I’ve become a complete convert to magnetic needle minders, also called stitcher’s magnets. Although I have some I’ve bought, my favorites are ones I’ve made myself. BUt why spend up to $20 to buy a magnet when you can so easily make ones that are unique?
You can easily adapt tutorials for making refrigerator magnets to one for stitcher’s magnets by just doing or replacing a few steps.
Here’s what you always need to do:
- Use rare earth or ceramic magnets instead of the craft magnets you find in stores. Those magnets are not strong enough. I buy mine on eBay (search for ceramic magnets).
- Objects that are more flat make better holders for needles because they stay on better.
- Use super glue or ES-6000 glue and follow the directions. You need a stronger glue to keep the decorative top on when there are two magnets.
- For each magnet you make you’ll need a non-decorated back. I put pairs of magnets with the fronts to assemble then I put the backs aside until the fronts have dried and cured.
- Don’t use paper or cardboard for the fronts unless you cover it (with glass) or put it in or on something (a bottle cap). It isn;t sturdy enough by itself.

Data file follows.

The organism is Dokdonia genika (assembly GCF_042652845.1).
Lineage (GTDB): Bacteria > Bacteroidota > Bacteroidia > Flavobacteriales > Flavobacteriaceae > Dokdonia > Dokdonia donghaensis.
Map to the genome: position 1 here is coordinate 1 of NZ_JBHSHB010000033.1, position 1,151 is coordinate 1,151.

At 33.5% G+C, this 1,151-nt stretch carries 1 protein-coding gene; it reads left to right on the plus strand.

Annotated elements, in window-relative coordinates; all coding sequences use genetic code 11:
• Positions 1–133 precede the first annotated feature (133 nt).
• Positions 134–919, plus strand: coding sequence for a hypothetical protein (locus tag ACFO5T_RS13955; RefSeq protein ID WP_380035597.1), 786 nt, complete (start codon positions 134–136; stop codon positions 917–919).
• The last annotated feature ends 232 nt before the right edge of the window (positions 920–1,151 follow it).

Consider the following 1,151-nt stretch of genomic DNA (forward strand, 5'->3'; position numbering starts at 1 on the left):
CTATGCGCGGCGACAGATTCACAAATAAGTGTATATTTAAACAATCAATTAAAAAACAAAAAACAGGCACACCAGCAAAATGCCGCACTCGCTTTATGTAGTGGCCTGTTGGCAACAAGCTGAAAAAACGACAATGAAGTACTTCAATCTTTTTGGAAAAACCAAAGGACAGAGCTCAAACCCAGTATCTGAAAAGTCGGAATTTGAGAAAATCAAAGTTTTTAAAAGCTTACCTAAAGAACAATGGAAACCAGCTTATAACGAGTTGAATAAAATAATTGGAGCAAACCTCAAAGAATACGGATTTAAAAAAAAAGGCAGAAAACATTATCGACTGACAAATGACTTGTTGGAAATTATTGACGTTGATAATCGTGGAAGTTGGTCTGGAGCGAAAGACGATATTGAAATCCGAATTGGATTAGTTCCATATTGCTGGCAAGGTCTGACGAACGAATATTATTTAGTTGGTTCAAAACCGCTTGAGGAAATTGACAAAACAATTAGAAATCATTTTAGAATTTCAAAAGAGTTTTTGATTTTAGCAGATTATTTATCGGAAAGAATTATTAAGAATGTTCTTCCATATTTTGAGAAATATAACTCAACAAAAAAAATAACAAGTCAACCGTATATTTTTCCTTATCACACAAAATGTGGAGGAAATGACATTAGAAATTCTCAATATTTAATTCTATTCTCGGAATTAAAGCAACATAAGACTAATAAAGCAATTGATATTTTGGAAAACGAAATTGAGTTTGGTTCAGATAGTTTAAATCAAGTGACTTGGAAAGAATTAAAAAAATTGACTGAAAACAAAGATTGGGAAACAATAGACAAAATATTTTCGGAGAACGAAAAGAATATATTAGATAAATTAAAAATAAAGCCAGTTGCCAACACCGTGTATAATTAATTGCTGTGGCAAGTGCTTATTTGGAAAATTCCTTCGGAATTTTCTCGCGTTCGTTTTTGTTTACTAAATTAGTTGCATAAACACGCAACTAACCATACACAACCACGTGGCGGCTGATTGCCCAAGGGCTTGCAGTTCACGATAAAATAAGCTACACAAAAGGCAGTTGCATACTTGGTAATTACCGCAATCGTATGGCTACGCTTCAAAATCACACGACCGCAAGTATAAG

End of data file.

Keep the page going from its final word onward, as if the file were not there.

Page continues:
There are several posts on this blog about making magnets. These are:
Here are other great tutorials I’ve found around the Web. Notes and modifications are after the link.
- Magnet Mania Tutorial – This post uses scrapbook paper and stamps to make a wonderful assortment of designs.
- Gemstone Magnets – Raid the craft store to make these.
- Foreign Coins – I’ve made earrings this way and charms, but isn’t this a cool idea?
- Scrabble Tiles – The wooden tiles can be hard-to-find, But consider the many plastic tiles or typewriter keys.
- Vintage Brooches and Pins – I also use old earrings (easier to find).
- Pantone Chip Magnets – You could also use paint chips this way for color-coordinated magnets
- Clock Faces – Take apart old watches and make magnets. You can also sometimes find assortments of these in craft and junk shops and sites.
- Bottle Cap Magnets – Use vintage and new bottle caps
- Tile Magnets – Use 1″ tiles instead of 2″ tiles and dress them up.
- Decorative Bottle Cap Magnets – Use the inside of caps to hold paper pictures or flattened flowers. Clear resin is suggested here, but you can also seal with glossy ModPodge
- Three Great Magnet Ideas – Lace-look, maps, and bottle cap images
If you have a great tutorial for making magnets or other stitcher’s tools, let me know in the comments. I’ve started a Pinterest board highlighting them.